Updated: Aug 31, 2021
HPV- Human Papilloma Virus is known to be the No.1 cause of cervical cancer. It is also connected to vulvar cancer, vaginal cancer, anal caner, penile cancer, and various oral cancers. There is a world wide trend of vaccination as well as progress in early detection tests.
HPV- Human Papilloma Virus
HPV is a double stranded virus that is spread by sexual contact. A very high percentage of sexually active men and women get infected with HPV at some point of their lives. In most cases, the body's immune system will get rid of it by up to 2 years. There are more than 100 substypes of HPV. Some might cause warts, others cause abnormal cells disorders that could develope into cancer. HPV is found in mucosal areas, the sexual and oral tracts. Using condoms while performing sexual relations provides only partial protection, because there can still be contact of the area of the testicle and vulva.
HPV subtypes are devided to 3 categories:
Potentially high risk
Low risk HPV subtypes are: HPV16, HPV18, HPV31, HPV33, HPV35, HPV39, HPV45, HPV51, HPV52, HPV56, HPV58, HPV59, HPV68, HPV73, and HPV82.
Potentially high risk HPV subtypes are: HPV26, HPV53, and HPV66,
High risk HPV subtypes are: HPV6, HPV11, HPV40, HPV42, HPV43, HPV44, HPV54, HPV61, HPV70, HPV72, HPV81, and CP6108 (multiple infection).
Low risk types are usually connected to genital warts. Potentially high risk and high risk are connected to precancerous changes in the cells that could develop into cancer.
In 2006 the first vaccine for HPV was introduced in the USA. It protects agains HPV16 and HPV18, the subtypes that are linked to 70% of cervical cancer cases. SInce then more vaccines have been admitted and more are in progress, trying to create a vaccine that protects against more subtypes. May countries have admitted vaccination in regular health care, begining with vaccinating 14 year old girls and boys.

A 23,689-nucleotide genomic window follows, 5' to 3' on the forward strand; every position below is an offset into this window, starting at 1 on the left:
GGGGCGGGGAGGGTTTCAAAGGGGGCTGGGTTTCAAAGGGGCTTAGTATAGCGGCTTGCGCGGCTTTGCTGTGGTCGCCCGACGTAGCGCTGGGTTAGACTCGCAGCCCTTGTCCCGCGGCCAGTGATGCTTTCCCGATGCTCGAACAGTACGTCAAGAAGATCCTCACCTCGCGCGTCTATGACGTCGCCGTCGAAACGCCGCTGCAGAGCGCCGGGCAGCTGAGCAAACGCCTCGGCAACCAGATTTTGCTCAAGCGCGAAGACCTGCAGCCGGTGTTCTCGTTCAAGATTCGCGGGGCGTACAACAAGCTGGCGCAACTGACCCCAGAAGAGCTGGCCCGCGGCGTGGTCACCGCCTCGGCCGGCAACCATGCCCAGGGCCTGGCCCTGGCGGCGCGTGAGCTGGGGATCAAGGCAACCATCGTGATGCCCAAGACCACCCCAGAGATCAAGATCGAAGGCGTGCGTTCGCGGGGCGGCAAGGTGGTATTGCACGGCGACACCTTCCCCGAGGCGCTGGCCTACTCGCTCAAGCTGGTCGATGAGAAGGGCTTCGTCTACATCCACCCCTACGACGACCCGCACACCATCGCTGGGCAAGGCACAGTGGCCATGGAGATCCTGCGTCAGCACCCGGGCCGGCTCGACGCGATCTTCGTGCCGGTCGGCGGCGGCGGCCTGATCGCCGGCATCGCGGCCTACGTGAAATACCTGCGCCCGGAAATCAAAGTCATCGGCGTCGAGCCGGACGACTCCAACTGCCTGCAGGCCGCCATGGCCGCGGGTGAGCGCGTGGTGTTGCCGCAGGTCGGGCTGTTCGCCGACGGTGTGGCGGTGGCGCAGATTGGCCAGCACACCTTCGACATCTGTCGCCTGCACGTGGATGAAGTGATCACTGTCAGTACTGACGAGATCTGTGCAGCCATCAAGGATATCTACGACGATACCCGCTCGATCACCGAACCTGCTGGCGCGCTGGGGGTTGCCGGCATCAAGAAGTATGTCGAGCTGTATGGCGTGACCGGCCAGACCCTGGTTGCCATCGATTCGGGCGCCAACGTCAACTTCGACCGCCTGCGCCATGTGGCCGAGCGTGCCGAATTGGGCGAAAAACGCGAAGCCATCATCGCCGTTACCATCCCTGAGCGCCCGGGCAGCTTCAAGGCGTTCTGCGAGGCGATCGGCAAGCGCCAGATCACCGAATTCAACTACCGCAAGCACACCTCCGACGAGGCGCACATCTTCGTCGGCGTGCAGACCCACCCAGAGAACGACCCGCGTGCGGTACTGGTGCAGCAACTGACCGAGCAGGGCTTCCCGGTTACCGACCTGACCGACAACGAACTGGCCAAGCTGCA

The recommendations for early detection of cervical cancer is to get screened on a regular basis, even for women who have been vaccinated,
Cervical cancer is a slow growing cancer, and early detection is crucial.
The traditional screeing for early detection of cervical cancer is the PAP test. A swab taken from the cervix that is sent to a lab. The smear is processed and analyzed to detect changes in the cells.
The next step in early detection of cervical cancer is Thinprep tests. The swab is put in a liquid tube and the cells are seperated from other particles before being processed and examined.
At present day, more national health cares are providing HPV detections tests that identify presence of HPV DNA and usually specify the subtype. If HPV is detected, a pap test usually is also performed, to understand the state of the cervical cells.
If a woman is detected with cell changes, or with high risk HPV or both, or if there is an ingoing discomfort or bleeding, it is recommended to perform further tests, such a colposcopy. Regular cervical screeining is recommended in all countries and can save lives,